Referring now to FIG. 2, the system 10 is shown with the addition of a real time data link 33. The transmission line owners 30 through its PC computer 32 can transmit real time transportation information and information concerning the current loading of its facilities (referred to as the "real time information 34") through the real time data link 33 to a temporary memory 37. The real time information 34 is combined in the processor 35 with the transportation information 55, which includes information during peak conditions, for storing such combined information 38 in the data base 36. The combined information 38 can provide the energy system users 50 with the ability to make short term informed decisions about the use of the energy transportation network.
Referring now to FIG. 3, the system 10 is shown with the data base 36 having at least three data files 40, 41 and 42. Further, an Administrator 45, which acts as an agent for the energy system users 50 is connected to the processor 35 through a terminal 46. The Administrator 45 is able to access any information stored in the data base 36 by communicating with the processor 35 through the use of the terminal 46. The Administrator 45 can also communicate with the energy system users 50 through the network 51 through processor 35.
The energy system users 50 can also view any information stored in the data base 36 through their respective terminals 21, 26 and 31 that are connected to the PC computers 22, 27 and 32, respectively. As shown in FIGS. 1-3, the Energy Information sent by the energy system users 50 would be received by the processor 35. The processor 35 is adapted for receiving and transmitting the data and the information through the network 51. The processor 35 can be of the type which may be installed or integrated within a host computer (not shown), such that the computer can operate and perform the functions of the processor 35. With the processor 35 being adapted to communicate with the Administrator 45, it should, therefore, be understood that the system 10 provides for more efficient communication means between the energy system users 50. The Administrator 45 acting as an agent for the energy system users 50, serves as the clearinghouse for electrical transmission transactions and helps to coordinate the use of the system 10.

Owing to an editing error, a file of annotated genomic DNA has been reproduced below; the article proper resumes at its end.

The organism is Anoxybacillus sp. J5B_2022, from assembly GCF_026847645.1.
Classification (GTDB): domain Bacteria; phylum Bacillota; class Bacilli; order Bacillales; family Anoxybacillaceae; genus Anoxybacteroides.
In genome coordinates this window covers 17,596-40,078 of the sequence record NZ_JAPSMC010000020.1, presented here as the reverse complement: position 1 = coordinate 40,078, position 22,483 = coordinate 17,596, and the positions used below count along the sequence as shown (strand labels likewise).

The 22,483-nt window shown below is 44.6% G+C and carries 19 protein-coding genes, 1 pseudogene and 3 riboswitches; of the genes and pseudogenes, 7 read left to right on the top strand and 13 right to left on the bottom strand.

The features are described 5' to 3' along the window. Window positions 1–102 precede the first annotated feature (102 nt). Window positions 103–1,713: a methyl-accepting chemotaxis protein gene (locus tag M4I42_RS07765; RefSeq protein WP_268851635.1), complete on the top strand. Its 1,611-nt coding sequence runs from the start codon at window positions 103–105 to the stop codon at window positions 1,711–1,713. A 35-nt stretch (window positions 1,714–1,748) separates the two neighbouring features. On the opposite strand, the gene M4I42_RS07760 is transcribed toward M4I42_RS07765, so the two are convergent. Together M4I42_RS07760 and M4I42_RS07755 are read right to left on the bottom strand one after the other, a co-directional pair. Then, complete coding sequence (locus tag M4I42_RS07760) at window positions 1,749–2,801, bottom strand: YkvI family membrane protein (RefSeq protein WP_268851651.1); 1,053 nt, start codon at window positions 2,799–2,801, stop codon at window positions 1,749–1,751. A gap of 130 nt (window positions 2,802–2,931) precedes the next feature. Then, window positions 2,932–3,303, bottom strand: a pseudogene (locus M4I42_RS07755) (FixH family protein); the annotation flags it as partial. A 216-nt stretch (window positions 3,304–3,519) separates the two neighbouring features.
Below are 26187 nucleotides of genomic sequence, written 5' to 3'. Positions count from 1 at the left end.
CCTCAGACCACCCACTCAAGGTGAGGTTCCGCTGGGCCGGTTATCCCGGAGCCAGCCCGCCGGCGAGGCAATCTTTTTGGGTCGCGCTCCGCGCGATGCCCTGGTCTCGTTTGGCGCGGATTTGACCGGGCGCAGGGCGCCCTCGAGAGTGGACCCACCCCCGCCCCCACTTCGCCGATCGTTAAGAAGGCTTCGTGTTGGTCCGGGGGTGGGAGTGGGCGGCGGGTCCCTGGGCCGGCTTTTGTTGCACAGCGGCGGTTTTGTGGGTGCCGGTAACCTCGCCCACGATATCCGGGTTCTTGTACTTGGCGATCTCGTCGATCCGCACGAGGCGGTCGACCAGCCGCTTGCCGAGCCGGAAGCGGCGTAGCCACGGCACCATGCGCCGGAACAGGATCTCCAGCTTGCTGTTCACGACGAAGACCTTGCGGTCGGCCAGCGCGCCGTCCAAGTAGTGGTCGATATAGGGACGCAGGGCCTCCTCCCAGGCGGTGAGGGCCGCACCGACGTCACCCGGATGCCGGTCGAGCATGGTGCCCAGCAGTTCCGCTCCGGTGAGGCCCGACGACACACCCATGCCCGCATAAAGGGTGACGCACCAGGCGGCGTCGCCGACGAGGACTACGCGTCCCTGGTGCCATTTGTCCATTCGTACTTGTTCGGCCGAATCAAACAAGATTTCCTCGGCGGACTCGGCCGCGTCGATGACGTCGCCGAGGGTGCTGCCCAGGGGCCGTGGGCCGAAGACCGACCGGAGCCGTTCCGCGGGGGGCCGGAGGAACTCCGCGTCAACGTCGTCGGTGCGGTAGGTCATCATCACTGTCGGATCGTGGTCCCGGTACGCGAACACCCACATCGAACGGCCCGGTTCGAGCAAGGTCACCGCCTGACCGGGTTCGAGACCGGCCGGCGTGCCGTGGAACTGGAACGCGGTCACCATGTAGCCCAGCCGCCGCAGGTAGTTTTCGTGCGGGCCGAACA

As shown in FIG. 3, the processor 35 through the use of the temporary memory 37 is adapted to temporarily store information and communication from the energy system users 50. One example of such communications from the energy system users 50 is when the buyer 25, the provider 20 and the transmission line owner 30 agree on an amount of available electrical power, a purchase and a transportation cost, and on the use of the available transportation facilities. This agreement between the parties is then sent to the processor 35 for incorporation in the appropriate data file 40, 41 or 42 depending on the terms of the agreement between the parties.
The data file 40 stores information concerning guaranteed or firm transmissions between the respective parties. The data base 41 stores information concerning standard non-guaranteed or non-firm transmissions that are subject to the guaranteed or firm transmission commitments stored in data file 40. Therefore, if the buyer 25, the provider 20 and the transmission line owner 30 agree on a transmission of energy that is guaranteed to occur, such transmission of energy would normally be priced at a predetermined or calculated price and would have priority over all non-guaranteed or non-firm proposed transmissions. However, if the parties agree on a transmission of energy that is to occur but will be subject to load conditions, then such transmission of energy would normally be priced at a floating price or at a price that will fluctuate depending on the loading of the energy transportation network. This transmission, being called a standard non-firm transmission, would be subject to energy transportation network availability after all guaranteed or firm transmission commitments have been loaded or scheduled.